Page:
Approaching the age of 80 as I am brings with it (in my case anyway) various medical problems and I have always felt that one must feel at ease with, and confident in, any medical people one has to deal with about any medical problems.
I have had some really good GPs over the year and if I've found one I am not comfortable with then I change to another that works. The one MOH and I have right now is a fantastic fellow with whom we both feel very comfortable and in my case he is good because he does have a great understanding of muscles, tendons and joints. He is a doctor with an AFL (Aussie Rules)football club here in W.A. so deals each week with those type of problems. He also deals with other problems we have and tries his hardest to solve any of those problems for us. He was wonderful when I had shingles on my face last year.
Our endocrinologist is a professor but there is nothing lardie dah about him and he is just so easy to talk to and you feel that you can ask questions and receive straightforward answers. My diabetes (after 15 years) had decided the tablets I was taking were not doing there job any more so when I saw the professor last Wednesday I heard the dreaded words "It's time for insulin". Coming from him it didn't sound all that bad!! Fortunately MOH has been using insulin (3 times a day) for nearly 18 months now so I didn't need any instructions from a diabetes educator as I have at home with me someone who wields a pretty good needle. I only have to have the insulin on retiring and it's great not having to do it myself. That man of mine is so good to me and I love him so much for all the things he does to help me.
Our podiatrist is a good chap too (MOH only goes once a year to have his feet checked) but I go every 8 weeks cos I can't reach my toenails..not just my size but my joints won't let me do it... but John is very thorough and when he massages my feet at the end of the visit with Sorbolene...mmm it is a great feeling.
We also have a terrific dermatologist we visit each year as this being a very sunny country can play havoc with our skins. MOH and I are fortunate in not having much in the way of skin problems although MOH did have a small skin cancer cut from his ear a year or so back. I have had a type of laser treatment to stop my face having that rosy glow and it has done the trick very well (I must admit it hurts a bit....feels like an elastic band snapping on the skin). We see him again in July and are quite looking forward to it.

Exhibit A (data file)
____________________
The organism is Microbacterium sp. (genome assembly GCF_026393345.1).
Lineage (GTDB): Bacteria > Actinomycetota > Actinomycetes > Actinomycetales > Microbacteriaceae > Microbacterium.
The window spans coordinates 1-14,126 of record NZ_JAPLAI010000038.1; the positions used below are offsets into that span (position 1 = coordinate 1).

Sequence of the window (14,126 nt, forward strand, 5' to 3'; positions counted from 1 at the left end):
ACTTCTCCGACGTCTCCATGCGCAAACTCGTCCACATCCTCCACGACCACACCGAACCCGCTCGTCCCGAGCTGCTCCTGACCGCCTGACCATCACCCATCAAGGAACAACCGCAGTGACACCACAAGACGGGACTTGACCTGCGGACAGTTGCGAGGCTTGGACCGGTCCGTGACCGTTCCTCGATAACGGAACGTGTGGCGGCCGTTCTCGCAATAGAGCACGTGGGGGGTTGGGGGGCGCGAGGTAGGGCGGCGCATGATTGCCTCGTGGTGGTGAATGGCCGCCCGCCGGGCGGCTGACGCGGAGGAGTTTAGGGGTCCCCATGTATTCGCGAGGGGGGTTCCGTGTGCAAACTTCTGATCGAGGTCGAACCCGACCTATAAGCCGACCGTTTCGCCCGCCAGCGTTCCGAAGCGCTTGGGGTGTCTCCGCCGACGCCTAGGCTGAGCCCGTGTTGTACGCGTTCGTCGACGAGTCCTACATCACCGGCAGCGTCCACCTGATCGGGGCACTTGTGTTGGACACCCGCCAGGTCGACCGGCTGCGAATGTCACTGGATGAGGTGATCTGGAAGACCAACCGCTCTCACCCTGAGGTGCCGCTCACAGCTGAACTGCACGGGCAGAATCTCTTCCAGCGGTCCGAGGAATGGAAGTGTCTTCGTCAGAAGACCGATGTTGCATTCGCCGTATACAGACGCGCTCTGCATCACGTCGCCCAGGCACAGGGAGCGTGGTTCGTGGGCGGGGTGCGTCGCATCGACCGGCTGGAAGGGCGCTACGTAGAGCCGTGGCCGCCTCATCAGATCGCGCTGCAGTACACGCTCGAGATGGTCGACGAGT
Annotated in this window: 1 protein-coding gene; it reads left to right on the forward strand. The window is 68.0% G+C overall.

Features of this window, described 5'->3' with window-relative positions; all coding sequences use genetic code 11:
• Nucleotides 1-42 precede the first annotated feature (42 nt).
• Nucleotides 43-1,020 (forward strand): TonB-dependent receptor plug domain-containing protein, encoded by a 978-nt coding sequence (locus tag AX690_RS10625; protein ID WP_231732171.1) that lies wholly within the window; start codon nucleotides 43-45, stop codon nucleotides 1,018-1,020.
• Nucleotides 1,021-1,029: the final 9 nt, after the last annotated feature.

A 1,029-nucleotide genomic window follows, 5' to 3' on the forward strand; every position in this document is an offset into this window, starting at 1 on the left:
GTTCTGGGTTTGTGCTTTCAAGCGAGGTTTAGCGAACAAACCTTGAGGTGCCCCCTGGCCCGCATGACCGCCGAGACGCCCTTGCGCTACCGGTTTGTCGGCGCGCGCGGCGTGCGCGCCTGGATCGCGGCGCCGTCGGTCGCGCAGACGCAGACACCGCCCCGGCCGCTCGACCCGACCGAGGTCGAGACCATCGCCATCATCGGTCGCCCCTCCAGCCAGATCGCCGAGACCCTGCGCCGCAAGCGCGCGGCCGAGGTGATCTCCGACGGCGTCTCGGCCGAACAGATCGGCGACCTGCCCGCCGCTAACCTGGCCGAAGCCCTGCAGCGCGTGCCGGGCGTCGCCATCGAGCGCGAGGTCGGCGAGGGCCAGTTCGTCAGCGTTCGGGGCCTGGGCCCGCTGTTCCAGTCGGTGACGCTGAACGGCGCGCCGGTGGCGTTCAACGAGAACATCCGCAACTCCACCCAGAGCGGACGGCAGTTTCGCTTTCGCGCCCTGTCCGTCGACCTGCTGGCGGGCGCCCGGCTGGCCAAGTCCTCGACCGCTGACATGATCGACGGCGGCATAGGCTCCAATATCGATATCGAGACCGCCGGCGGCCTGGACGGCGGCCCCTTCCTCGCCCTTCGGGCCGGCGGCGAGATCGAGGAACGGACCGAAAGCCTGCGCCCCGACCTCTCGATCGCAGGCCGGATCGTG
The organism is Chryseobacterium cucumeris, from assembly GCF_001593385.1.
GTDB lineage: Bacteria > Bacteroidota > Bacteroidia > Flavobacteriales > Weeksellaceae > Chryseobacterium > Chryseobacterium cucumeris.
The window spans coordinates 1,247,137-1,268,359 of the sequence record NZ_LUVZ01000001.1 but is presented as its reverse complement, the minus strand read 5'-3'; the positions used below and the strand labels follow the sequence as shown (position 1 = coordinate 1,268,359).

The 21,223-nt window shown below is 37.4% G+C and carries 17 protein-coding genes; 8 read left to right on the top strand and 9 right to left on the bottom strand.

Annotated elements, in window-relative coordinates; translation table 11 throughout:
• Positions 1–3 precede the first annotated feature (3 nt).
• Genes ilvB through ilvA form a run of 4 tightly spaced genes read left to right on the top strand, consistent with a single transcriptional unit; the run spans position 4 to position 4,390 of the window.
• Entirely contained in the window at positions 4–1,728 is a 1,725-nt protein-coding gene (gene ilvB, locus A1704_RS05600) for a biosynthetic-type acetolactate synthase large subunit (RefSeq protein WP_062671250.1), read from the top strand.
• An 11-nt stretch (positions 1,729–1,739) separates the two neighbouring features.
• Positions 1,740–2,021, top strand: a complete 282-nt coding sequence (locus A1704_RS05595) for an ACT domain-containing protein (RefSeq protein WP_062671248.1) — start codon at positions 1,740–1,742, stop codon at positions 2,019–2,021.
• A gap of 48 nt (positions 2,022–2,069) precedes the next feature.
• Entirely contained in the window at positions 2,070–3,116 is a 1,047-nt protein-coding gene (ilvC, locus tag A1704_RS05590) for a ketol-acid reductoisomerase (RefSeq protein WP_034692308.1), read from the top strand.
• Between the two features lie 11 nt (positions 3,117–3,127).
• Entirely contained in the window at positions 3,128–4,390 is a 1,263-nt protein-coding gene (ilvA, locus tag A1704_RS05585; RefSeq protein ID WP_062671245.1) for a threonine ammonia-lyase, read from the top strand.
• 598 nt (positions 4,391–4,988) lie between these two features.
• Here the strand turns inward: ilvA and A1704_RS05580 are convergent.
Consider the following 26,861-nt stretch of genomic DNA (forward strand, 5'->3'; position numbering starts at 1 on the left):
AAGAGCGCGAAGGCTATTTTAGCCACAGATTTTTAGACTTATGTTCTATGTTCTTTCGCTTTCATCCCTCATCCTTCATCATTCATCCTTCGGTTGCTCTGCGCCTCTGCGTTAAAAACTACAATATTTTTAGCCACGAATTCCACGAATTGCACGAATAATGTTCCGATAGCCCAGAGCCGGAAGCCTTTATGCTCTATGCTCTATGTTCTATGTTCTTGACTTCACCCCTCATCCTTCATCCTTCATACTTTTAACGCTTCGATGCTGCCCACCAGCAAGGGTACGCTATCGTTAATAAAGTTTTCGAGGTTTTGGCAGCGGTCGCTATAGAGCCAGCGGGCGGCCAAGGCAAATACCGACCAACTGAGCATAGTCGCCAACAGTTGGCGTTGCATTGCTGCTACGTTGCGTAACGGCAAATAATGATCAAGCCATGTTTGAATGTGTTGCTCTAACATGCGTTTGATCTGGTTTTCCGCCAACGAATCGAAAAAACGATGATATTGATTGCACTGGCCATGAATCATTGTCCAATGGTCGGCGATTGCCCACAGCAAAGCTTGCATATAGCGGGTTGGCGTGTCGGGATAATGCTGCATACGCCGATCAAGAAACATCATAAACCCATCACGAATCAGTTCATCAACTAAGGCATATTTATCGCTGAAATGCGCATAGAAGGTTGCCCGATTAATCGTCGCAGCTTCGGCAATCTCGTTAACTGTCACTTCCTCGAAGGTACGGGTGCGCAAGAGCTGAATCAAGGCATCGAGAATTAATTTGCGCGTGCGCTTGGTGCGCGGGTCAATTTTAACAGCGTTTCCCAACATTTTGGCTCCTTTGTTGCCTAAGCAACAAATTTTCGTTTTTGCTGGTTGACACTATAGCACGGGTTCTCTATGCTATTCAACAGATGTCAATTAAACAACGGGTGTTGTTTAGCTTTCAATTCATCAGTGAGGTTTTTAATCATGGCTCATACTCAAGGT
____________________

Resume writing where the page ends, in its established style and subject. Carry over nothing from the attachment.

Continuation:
Now..about eyes. MOH has glaucoma and see his opthamologist every 6 months for testing and they get on well together without any problems. Me? I too have visited him several times and I just don't feel confident with him. I rang recently to see when I was due to see him next and they didn't even have a bring up for me which I thought was bad. He had sent me to an optician who was very good but the spectacle firm for whom he worked did not perform very well at all. I had to go back 4 times for the lenses to be changed and they are still not right. My daughter (Kakka) recommended an optometrist she and her family have been seeing for 20 years or more so I made an appointment to see him last Thursday. He was an absolute delight but was full of surprises. I have cataracts and the fellow MOH and I see when asked what was the prognosis about my cataracts said in a flippant manner "Oh we may have to do something in one or ten years". That did not go down well with me. I know these things are unpredictable but...really. On Thursday I was asked if I was averse to having a cataract operation to which I said "No of course not. Why?" The reponse was that both my eyes needed to be done and I have been referred to an opthamologist who I will be seeing next Tuesday. I just hope I find him as reassuring as my visit to Mr P last week. I am interested to know what this doctor will have to say about it all.
I know this has been a little longwinded but I feel very strongly about the medical care we receive. We must feel comfortable with those that care for us and we must always ask questions and receive reassuring answers and not be fobbed off in any way. I know doctors have hard decisions to make and it must be unbelievably bad to have to tell someone they don't have long to live so I feel for them about that. Nevertheless whether it is an ingrown toenail or something more serioius like diabetes etc., we patients need to know what is going on (after all they are OUR bodies) so never hesitate to ask appropriate questions.
P.S. I forgot my wonderful physios....one lady in particular who manages to keep me mobile most of the time and the other who has set up this lymphatic massage which has stopped my feet being waterlogged following my 2 hip replacement ops. MOH and I do this massage between us each evening and with the use of pressure knee highs it has been magic. I takes a while and can be a little tiring but well worth it. It's only leg and foot massage so nothing compicated.
We don't get out and about much these days so I guess a lot of our outings are to medical appointments etc but it always pays to feel good about anyone in that field you are about to see. I now feel confident about all who care for me and MOH for which I am very thankful and grateful.